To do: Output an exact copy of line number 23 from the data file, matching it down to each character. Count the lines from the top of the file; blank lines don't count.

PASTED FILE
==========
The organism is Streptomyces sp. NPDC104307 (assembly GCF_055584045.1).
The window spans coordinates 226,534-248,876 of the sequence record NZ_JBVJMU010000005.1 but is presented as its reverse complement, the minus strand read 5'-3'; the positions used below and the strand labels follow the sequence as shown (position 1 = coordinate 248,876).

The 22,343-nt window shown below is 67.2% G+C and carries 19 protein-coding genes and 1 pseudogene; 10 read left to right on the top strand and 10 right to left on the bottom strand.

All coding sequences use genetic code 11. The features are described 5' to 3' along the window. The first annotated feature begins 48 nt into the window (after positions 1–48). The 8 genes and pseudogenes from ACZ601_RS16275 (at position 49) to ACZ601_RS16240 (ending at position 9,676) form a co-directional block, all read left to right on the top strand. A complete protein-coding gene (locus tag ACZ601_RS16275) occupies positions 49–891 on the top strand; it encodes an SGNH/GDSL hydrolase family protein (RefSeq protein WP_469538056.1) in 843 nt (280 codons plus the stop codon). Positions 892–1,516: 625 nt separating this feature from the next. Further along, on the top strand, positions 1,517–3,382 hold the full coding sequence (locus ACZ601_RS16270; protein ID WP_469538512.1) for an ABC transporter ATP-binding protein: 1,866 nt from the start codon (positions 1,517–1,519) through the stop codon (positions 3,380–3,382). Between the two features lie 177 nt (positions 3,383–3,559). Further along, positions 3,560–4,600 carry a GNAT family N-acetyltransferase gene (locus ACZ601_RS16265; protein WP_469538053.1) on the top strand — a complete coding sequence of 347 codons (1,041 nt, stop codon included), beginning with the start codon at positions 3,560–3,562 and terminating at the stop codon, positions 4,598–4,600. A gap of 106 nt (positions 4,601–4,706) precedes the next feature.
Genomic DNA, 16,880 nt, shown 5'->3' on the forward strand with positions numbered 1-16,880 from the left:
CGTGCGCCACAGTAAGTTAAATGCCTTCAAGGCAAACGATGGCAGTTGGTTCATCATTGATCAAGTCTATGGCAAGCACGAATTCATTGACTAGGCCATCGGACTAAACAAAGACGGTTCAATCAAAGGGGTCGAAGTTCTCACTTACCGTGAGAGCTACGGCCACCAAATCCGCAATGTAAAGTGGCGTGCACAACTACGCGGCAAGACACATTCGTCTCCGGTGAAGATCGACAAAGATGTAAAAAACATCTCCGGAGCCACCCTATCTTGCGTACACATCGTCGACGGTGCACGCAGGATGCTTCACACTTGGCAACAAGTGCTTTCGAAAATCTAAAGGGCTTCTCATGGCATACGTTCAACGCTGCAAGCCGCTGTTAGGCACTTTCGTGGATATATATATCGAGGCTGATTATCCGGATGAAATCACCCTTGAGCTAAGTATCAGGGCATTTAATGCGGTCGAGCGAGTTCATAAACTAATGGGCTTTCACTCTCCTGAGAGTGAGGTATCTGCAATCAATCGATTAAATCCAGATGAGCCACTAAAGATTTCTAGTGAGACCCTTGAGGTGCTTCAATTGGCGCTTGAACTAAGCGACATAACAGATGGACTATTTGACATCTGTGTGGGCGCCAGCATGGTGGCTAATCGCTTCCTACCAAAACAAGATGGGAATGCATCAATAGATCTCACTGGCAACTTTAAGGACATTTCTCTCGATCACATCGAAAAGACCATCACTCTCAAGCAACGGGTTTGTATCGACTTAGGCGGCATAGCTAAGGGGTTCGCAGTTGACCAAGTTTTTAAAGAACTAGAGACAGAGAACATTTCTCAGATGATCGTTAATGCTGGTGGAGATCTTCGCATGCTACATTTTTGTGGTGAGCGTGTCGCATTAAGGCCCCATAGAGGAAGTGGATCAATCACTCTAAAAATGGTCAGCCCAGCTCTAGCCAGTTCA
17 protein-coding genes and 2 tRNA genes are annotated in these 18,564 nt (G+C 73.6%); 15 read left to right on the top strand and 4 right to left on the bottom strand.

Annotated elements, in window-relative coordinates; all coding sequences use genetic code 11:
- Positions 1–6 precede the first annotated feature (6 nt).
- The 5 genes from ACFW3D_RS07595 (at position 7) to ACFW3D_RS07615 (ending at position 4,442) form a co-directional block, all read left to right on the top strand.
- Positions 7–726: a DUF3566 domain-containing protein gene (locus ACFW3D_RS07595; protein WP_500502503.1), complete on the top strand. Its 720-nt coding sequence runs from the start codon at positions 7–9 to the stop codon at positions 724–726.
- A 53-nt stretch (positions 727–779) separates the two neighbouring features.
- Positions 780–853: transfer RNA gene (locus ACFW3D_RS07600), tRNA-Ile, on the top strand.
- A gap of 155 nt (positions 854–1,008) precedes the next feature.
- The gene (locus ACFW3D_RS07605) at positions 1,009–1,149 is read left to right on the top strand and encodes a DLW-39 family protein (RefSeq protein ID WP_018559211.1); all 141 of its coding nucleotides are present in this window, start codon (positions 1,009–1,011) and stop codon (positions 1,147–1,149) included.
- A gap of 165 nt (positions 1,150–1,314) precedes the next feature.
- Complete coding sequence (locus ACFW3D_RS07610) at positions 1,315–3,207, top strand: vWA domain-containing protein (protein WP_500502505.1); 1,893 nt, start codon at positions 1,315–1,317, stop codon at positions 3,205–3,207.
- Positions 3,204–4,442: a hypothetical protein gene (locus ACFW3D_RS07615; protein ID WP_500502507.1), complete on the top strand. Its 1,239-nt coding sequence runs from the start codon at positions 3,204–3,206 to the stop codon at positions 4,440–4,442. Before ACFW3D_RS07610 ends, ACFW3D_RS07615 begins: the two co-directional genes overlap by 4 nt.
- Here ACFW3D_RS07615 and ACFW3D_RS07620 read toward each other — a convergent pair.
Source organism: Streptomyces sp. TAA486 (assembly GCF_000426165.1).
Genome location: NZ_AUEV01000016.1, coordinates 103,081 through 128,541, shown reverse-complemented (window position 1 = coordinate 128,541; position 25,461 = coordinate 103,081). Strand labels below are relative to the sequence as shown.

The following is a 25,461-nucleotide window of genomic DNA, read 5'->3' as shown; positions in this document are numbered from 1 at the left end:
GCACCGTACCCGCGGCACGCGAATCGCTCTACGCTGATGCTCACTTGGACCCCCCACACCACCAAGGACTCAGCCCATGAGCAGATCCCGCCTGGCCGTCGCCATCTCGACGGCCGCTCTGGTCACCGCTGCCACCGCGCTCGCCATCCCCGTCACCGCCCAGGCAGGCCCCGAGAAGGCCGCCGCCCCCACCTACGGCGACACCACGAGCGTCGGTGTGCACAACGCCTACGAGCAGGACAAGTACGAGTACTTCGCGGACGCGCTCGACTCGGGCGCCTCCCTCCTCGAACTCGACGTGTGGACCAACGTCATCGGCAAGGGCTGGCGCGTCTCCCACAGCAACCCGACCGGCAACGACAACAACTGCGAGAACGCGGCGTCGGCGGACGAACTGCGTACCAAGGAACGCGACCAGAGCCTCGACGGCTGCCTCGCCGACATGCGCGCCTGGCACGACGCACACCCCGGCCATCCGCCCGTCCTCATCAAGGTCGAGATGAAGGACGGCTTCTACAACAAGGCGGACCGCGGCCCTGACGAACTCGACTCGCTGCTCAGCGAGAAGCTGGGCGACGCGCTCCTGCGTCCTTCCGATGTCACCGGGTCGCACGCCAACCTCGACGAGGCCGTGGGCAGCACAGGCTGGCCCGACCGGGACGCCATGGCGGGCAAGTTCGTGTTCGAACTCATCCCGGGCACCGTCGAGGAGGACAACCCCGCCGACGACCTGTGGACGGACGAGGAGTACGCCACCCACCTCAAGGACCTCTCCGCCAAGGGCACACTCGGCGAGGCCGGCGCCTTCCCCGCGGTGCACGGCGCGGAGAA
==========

GCACCGTACCCGCGGCACGCGAATCGCTCTACGCTGATGCTCACTTGGACCCCCCACACCACCAAGGACTCAGCCCATGAGCAGATCCCGCCTGGCCGTCGCCATCTCGACGGCCGCTCTGGTCACCGCTGCCACCGCGCTCGCCATCCCCGTCACCGCCCAGGCAGGCCCCGAGAAGGCCGCCGCCCCCACCTACGGCGACACCACGAGCGTCGGTGTGCACAACGCCTACGAGCAGGACAAGTACGAGTACTTCGCGGACGCGCTCGACTCGGGCGCCTCCCTCCTCGAACTCGACGTGTGGACCAACGTCATCGGCAAGGGCTGGCGCGTCTCCCACAGCAACCCGACCGGCAACGACAACAACTGCGAGAACGCGGCGTCGGCGGACGAACTGCGTACCAAGGAACGCGACCAGAGCCTCGACGGCTGCCTCGCCGACATGCGCGCCTGGCACGACGCACACCCCGGCCATCCGCCCGTCCTCATCAAGGTCGAGATGAAGGACGGCTTCTACAACAAGGCGGACCGCGGCCCTGACGAACTCGACTCGCTGCTCAGCGAGAAGCTGGGCGACGCGCTCCTGCGTCCTTCCGATGTCACCGGGTCGCACGCCAACCTCGACGAGGCCGTGGGCAGCACAGGCTGGCCCGACCGGGACGCCATGGCGGGCAAGTTCGTGTTCGAACTCATCCCGGGCACCGTCGAGGAGGACAACCCCGCCGACGACCTGTGGACGGACGAGGAGTACGCCACCCACCTCAAGGACCTCTCCGCCAAGGGCACACTCGGCGAGGCCGGCGCCTTCCCCGCGGTGCACGGCGCGGAGAA